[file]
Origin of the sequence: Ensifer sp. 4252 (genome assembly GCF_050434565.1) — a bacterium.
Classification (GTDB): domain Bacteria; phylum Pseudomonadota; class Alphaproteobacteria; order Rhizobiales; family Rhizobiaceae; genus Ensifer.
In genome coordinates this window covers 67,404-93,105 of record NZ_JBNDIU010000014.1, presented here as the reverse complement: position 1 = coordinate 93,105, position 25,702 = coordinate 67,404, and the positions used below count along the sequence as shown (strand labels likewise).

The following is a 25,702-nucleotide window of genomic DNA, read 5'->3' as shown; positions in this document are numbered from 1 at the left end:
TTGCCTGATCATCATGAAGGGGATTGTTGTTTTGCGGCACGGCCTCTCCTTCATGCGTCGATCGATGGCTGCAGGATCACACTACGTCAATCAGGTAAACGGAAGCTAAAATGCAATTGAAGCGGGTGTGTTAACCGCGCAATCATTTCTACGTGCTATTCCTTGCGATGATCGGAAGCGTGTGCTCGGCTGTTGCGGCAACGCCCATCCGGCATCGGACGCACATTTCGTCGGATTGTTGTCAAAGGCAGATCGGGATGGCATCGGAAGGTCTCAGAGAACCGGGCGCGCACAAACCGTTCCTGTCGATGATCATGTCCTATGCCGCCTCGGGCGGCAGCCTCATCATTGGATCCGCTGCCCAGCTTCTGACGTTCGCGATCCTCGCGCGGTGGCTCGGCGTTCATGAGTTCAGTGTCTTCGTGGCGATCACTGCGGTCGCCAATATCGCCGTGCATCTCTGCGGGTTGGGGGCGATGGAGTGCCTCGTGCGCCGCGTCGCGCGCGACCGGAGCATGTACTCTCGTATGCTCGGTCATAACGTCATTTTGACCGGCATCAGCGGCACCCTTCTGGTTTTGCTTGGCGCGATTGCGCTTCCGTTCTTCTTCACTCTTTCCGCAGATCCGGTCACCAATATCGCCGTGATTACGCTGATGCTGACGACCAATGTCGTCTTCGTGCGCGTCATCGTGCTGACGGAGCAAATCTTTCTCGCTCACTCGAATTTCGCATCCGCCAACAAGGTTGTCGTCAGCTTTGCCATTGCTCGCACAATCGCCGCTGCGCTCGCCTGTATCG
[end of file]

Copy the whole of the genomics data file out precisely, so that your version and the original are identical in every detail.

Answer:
Origin of the sequence: Ensifer sp. 4252 (genome assembly GCF_050434565.1) — a bacterium.
Classification (GTDB): domain Bacteria; phylum Pseudomonadota; class Alphaproteobacteria; order Rhizobiales; family Rhizobiaceae; genus Ensifer.
In genome coordinates this window covers 67,404-93,105 of record NZ_JBNDIU010000014.1, presented here as the reverse complement: position 1 = coordinate 93,105, position 25,702 = coordinate 67,404, and the positions used below count along the sequence as shown (strand labels likewise).

The following is a 25,702-nucleotide window of genomic DNA, read 5'->3' as shown; positions in this document are numbered from 1 at the left end:
TTGCCTGATCATCATGAAGGGGATTGTTGTTTTGCGGCACGGCCTCTCCTTCATGCGTCGATCGATGGCTGCAGGATCACACTACGTCAATCAGGTAAACGGAAGCTAAAATGCAATTGAAGCGGGTGTGTTAACCGCGCAATCATTTCTACGTGCTATTCCTTGCGATGATCGGAAGCGTGTGCTCGGCTGTTGCGGCAACGCCCATCCGGCATCGGACGCACATTTCGTCGGATTGTTGTCAAAGGCAGATCGGGATGGCATCGGAAGGTCTCAGAGAACCGGGCGCGCACAAACCGTTCCTGTCGATGATCATGTCCTATGCCGCCTCGGGCGGCAGCCTCATCATTGGATCCGCTGCCCAGCTTCTGACGTTCGCGATCCTCGCGCGGTGGCTCGGCGTTCATGAGTTCAGTGTCTTCGTGGCGATCACTGCGGTCGCCAATATCGCCGTGCATCTCTGCGGGTTGGGGGCGATGGAGTGCCTCGTGCGCCGCGTCGCGCGCGACCGGAGCATGTACTCTCGTATGCTCGGTCATAACGTCATTTTGACCGGCATCAGCGGCACCCTTCTGGTTTTGCTTGGCGCGATTGCGCTTCCGTTCTTCTTCACTCTTTCCGCAGATCCGGTCACCAATATCGCCGTGATTACGCTGATGCTGACGACCAATGTCGTCTTCGTGCGCGTCATCGTGCTGACGGAGCAAATCTTTCTCGCTCACTCGAATTTCGCATCCGCCAACAAGGTTGTCGTCAGCTTTGCCATTGCTCGCACAATCGCCGCTGCGCTCGCCTGTATCG